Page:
'Least attractive place to do mining jobs'
JAKARTA: The latest survey from the Canada-based Fraser Institute ranks Indonesia the world's least attractive place to do business in the mining sector, with the mineral-rich country placed last out of 96 jurisdictions surveyed.
In the same survey last year, Indonesia was ranked 85th.
"Indonesia dropped in the rankings from 85th in 2011 to 96th last year due to worsening ratings among survey respondents for political stability, uncertainty concerning environmental regulations and uncertainty concerning the administration, interpretation or enforcement of existing regulations," the survey said.
Some 27 per cent of survey respondents said they would not pursue investment opportunities in Indonesia due to its legal system, and 25 per cent of respondents believed that the prevalence of corruption in the mining industry was enough for them to abandon any investment plans.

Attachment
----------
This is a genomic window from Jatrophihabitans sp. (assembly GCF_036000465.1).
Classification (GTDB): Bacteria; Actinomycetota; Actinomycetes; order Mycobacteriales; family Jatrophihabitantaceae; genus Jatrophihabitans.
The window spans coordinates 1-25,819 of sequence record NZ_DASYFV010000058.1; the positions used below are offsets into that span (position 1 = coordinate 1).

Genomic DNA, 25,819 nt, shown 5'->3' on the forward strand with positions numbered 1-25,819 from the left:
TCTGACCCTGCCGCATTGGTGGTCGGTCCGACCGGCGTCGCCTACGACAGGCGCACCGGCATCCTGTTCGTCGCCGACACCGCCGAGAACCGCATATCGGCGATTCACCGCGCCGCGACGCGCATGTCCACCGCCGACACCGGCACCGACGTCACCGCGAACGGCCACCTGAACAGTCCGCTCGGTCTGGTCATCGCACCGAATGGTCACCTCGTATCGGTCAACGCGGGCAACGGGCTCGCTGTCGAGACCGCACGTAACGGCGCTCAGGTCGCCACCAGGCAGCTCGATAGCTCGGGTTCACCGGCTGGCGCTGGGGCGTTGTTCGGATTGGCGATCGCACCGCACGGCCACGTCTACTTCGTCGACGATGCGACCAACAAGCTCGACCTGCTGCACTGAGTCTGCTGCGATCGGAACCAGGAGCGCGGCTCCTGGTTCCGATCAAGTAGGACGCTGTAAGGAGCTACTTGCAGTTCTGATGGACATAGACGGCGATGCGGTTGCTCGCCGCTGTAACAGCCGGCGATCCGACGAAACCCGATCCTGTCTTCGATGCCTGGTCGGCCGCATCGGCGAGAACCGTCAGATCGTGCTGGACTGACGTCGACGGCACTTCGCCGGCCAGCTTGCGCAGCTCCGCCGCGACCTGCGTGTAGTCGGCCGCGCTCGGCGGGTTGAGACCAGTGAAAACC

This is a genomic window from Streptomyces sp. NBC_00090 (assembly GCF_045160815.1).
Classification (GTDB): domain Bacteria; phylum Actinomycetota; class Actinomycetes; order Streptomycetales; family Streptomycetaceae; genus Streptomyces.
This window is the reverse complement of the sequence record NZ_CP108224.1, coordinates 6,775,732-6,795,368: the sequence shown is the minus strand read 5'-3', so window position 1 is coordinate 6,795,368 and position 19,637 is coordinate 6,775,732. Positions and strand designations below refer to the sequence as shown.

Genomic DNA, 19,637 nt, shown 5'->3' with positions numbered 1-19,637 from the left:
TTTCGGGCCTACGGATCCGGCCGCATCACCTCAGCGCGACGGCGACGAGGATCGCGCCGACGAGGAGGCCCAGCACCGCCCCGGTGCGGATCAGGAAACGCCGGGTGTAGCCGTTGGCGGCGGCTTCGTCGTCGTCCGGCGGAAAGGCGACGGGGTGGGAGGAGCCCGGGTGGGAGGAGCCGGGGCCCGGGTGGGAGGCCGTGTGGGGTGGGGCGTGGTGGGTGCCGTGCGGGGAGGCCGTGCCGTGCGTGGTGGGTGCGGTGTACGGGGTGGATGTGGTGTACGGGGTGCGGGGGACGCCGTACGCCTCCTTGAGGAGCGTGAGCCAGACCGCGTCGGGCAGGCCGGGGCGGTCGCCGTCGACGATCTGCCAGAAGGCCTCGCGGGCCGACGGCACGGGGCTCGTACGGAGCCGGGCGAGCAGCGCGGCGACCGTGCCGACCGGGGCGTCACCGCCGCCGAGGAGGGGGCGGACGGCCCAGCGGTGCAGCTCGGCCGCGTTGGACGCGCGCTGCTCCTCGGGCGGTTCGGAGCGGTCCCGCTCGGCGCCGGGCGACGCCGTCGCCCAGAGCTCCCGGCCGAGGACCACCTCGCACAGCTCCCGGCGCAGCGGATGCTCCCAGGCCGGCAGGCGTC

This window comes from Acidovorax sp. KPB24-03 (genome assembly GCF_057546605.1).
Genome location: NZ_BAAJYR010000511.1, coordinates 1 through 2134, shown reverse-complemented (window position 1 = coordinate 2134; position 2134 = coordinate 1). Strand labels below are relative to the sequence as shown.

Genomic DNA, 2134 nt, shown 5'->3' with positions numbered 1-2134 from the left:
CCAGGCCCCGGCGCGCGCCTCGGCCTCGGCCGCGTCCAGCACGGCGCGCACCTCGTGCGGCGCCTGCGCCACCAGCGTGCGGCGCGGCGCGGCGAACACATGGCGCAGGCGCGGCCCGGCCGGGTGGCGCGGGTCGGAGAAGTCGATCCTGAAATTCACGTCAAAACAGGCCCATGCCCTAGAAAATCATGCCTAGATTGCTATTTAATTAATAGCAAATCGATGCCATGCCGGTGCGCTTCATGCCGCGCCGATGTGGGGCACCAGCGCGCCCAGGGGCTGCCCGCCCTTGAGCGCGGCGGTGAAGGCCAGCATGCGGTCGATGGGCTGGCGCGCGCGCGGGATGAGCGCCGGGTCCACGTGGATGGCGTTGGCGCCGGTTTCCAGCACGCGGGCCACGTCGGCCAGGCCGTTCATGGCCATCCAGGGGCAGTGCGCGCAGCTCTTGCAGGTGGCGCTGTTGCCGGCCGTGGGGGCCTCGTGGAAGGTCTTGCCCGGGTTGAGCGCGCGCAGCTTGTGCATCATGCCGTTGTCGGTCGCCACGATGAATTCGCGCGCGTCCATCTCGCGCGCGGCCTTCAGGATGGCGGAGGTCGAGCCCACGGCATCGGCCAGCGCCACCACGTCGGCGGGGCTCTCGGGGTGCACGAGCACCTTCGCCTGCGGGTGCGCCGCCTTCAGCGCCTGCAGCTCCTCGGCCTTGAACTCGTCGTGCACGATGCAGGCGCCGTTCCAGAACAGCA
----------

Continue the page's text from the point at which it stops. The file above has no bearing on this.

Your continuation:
"Although 70 per cent of all investment comes from foreign capital, recent policy changes have either knowingly or unwittingly resulted in the marginalisation of foreign investors," said one mining firm executive cited in the report.
The executive was referring to at least two major policy changes: one bans the export of some raw metals in a push to encourage domestic processing and value-added commodities, while a second policy obliges foreign-controlled miners to divest a majority of their shares to local entities.
Indonesia has also been the site of a spate of land disputes involving mining concessions in recent years.
The bad reviews come despite the country's mineral resources potential.
According to the survey, 70 per cent of respondents see Indonesia as a great place to do business assuming that there are no land-use restrictions and that industry best practices are in place. Tito Summa Siahaan